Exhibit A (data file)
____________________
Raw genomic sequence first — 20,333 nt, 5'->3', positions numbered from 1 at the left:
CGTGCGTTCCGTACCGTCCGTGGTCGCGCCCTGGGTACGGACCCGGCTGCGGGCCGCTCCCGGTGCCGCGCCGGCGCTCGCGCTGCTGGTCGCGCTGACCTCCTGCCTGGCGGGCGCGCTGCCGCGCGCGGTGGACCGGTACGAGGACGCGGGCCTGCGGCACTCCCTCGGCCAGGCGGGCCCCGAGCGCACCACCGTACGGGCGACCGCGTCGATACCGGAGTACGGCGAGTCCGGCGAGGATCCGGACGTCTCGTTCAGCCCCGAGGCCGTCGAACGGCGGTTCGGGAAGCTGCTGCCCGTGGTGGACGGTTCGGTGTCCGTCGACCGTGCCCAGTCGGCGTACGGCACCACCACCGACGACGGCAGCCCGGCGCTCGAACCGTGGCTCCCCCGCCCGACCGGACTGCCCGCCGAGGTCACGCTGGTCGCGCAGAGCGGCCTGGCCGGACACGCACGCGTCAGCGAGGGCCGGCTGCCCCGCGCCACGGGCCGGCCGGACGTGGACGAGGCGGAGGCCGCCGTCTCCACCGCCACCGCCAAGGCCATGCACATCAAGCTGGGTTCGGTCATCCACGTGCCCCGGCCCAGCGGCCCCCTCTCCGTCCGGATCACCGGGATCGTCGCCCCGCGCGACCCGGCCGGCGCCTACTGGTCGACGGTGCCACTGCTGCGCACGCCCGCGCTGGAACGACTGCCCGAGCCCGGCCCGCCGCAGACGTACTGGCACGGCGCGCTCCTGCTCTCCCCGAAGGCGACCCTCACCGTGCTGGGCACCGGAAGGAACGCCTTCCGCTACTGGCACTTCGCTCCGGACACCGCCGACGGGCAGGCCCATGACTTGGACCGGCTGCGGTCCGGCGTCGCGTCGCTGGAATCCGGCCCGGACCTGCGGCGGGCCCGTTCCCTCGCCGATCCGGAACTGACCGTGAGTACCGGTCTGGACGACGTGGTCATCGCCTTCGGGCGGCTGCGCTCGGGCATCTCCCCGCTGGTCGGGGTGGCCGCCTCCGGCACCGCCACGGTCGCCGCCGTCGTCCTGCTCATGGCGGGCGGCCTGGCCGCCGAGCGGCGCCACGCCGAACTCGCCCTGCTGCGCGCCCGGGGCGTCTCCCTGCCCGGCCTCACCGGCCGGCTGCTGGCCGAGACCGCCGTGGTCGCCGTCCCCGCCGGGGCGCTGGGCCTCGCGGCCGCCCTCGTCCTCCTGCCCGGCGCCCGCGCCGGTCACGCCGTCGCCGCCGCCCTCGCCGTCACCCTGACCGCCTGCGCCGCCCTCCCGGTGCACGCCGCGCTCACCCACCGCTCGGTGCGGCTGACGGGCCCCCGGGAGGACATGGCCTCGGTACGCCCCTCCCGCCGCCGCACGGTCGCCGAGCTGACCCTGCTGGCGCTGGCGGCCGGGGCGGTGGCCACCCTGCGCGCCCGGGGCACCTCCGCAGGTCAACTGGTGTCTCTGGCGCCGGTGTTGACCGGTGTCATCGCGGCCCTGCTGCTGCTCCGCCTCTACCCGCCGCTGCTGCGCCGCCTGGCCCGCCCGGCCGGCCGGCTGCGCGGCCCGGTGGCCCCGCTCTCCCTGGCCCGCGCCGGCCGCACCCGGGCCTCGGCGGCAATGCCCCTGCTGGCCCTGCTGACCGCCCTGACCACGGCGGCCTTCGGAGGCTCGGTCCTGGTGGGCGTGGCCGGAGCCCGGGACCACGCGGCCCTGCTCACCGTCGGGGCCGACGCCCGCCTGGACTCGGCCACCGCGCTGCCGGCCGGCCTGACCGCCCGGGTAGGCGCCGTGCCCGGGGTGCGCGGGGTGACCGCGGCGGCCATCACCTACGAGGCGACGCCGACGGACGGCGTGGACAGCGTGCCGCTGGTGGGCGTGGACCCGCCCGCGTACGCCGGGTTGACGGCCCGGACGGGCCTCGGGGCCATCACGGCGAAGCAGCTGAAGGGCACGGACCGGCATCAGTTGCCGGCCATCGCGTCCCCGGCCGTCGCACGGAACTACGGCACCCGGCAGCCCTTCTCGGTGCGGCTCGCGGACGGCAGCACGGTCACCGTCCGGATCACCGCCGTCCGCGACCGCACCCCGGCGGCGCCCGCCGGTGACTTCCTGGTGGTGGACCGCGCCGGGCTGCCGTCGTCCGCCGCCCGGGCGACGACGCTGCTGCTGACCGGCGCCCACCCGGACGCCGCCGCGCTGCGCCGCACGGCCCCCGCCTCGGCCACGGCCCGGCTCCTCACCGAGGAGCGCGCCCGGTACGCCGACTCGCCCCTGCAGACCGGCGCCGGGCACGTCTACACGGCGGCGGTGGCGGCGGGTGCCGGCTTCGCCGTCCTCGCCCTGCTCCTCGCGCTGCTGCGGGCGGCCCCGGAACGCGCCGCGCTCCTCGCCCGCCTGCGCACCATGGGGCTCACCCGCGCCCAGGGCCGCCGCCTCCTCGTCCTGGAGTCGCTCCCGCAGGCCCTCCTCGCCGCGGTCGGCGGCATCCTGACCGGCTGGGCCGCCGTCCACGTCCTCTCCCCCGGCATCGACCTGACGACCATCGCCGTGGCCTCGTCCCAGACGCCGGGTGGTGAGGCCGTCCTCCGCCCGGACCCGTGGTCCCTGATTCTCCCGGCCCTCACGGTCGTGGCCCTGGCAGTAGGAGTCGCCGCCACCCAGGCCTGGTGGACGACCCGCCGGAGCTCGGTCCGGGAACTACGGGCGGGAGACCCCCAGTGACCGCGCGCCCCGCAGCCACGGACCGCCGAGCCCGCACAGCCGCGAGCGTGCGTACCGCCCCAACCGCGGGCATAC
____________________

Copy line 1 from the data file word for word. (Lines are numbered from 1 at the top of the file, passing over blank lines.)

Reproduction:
Raw genomic sequence first — 20,333 nt, 5'->3', positions numbered from 1 at the left: